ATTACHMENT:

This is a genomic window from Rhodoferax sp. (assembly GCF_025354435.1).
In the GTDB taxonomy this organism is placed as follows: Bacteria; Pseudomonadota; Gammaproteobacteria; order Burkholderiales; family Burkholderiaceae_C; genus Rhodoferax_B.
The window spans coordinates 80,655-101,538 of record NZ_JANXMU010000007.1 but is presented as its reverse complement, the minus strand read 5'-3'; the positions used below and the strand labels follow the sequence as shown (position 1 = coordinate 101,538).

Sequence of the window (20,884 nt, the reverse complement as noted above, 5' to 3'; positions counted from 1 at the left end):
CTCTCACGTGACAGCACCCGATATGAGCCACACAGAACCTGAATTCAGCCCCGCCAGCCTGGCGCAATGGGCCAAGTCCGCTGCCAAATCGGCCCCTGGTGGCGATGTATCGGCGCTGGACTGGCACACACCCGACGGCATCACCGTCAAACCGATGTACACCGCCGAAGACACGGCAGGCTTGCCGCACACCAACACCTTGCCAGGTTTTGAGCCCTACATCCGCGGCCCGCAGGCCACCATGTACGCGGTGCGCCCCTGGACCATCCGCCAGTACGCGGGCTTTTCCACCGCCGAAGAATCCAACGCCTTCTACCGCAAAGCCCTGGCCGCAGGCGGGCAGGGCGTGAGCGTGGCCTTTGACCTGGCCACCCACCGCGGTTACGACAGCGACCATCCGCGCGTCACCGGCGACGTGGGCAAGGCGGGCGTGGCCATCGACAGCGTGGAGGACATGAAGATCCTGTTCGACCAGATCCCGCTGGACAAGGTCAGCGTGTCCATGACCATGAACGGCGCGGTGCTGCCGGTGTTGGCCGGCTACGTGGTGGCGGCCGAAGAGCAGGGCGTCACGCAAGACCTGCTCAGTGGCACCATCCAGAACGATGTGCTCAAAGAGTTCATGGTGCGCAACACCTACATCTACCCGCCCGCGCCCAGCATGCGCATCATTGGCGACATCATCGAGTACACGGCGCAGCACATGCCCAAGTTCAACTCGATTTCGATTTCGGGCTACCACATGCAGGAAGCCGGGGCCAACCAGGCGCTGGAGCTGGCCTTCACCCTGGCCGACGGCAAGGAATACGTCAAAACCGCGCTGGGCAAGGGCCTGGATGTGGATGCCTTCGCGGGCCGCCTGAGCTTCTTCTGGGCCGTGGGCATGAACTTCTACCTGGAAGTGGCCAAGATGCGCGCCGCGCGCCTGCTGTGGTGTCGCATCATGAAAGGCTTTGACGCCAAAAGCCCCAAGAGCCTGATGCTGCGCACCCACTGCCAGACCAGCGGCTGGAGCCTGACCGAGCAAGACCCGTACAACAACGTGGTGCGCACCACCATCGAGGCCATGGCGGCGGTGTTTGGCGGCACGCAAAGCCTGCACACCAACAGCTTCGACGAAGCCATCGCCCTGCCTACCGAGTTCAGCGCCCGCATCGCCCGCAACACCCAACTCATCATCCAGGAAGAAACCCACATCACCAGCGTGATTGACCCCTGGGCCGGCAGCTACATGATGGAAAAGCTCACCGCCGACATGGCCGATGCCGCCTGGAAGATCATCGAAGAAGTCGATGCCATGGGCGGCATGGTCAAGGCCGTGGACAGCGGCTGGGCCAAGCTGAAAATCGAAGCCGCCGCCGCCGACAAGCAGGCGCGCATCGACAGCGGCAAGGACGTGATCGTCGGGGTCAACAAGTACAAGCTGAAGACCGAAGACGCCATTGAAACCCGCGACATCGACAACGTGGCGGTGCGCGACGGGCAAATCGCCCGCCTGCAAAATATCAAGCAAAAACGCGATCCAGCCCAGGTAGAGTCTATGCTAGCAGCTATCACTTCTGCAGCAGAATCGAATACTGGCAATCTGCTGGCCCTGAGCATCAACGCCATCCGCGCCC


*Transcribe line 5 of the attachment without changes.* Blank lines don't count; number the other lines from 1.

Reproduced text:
CTCTCACGTGACAGCACCCGATATGAGCCACACAGAACCTGAATTCAGCCCCGCCAGCCTGGCGCAATGGGCCAAGTCCGCTGCCAAATCGGCCCCTGGTGGCGATGTATCGGCGCTGGACTGGCACACACCCGACGGCATCACCGTCAAACCGATGTACACCGCCGAAGACACGGCAGGCTTGCCGCACACCAACACCTTGCCAGGTTTTGAGCCCTACATCCGCGGCCCGCAGGCCACCATGTACGCGGTGCGCCCCTGGACCATCCGCCAGTACGCGGGCTTTTCCACCGCCGAAGAATCCAACGCCTTCTACCGCAAAGCCCTGGCCGCAGGCGGGCAGGGCGTGAGCGTGGCCTTTGACCTGGCCACCCACCGCGGTTACGACAGCGACCATCCGCGCGTCACCGGCGACGTGGGCAAGGCGGGCGTGGCCATCGACAGCGTGGAGGACATGAAGATCCTGTTCGACCAGATCCCGCTGGACAAGGTCAGCGTGTCCATGACCATGAACGGCGCGGTGCTGCCGGTGTTGGCCGGCTACGTGGTGGCGGCCGAAGAGCAGGGCGTCACGCAAGACCTGCTCAGTGGCACCATCCAGAACGATGTGCTCAAAGAGTTCATGGTGCGCAACACCTACATCTACCCGCCCGCGCCCAGCATGCGCATCATTGGCGACATCATCGAGTACACGGCGCAGCACATGCCCAAGTTCAACTCGATTTCGATTTCGGGCTACCACATGCAGGAAGCCGGGGCCAACCAGGCGCTGGAGCTGGCCTTCACCCTGGCCGACGGCAAGGAATACGTCAAAACCGCGCTGGGCAAGGGCCTGGATGTGGATGCCTTCGCGGGCCGCCTGAGCTTCTTCTGGGCCGTGGGCATGAACTTCTACCTGGAAGTGGCCAAGATGCGCGCCGCGCGCCTGCTGTGGTGTCGCATCATGAAAGGCTTTGACGCCAAAAGCCCCAAGAGCCTGATGCTGCGCACCCACTGCCAGACCAGCGGCTGGAGCCTGACCGAGCAAGACCCGTACAACAACGTGGTGCGCACCACCATCGAGGCCATGGCGGCGGTGTTTGGCGGCACGCAAAGCCTGCACACCAACAGCTTCGACGAAGCCATCGCCCTGCCTACCGAGTTCAGCGCCCGCATCGCCCGCAACACCCAACTCATCATCCAGGAAGAAACCCACATCACCAGCGTGATTGACCCCTGGGCCGGCAGCTACATGATGGAAAAGCTCACCGCCGACATGGCCGATGCCGCCTGGAAGATCATCGAAGAAGTCGATGCCATGGGCGGCATGGTCAAGGCCGTGGACAGCGGCTGGGCCAAGCTGAAAATCGAAGCCGCCGCCGCCGACAAGCAGGCGCGCATCGACAGCGGCAAGGACGTGATCGTCGGGGTCAACAAGTACAAGCTGAAGACCGAAGACGCCATTGAAACCCGCGACATCGACAACGTGGCGGTGCGCGACGGGCAAATCGCCCGCCTGCAAAATATCAAGCAAAAACGCGATCCAGCCCAGGTAGAGTCTATGCTAGCAGCTATCACTTCTGCAGCAGAATCGAATACTGGCAATCTGCTGGCCCTGAGCATCAACGCCATCCGCGCCC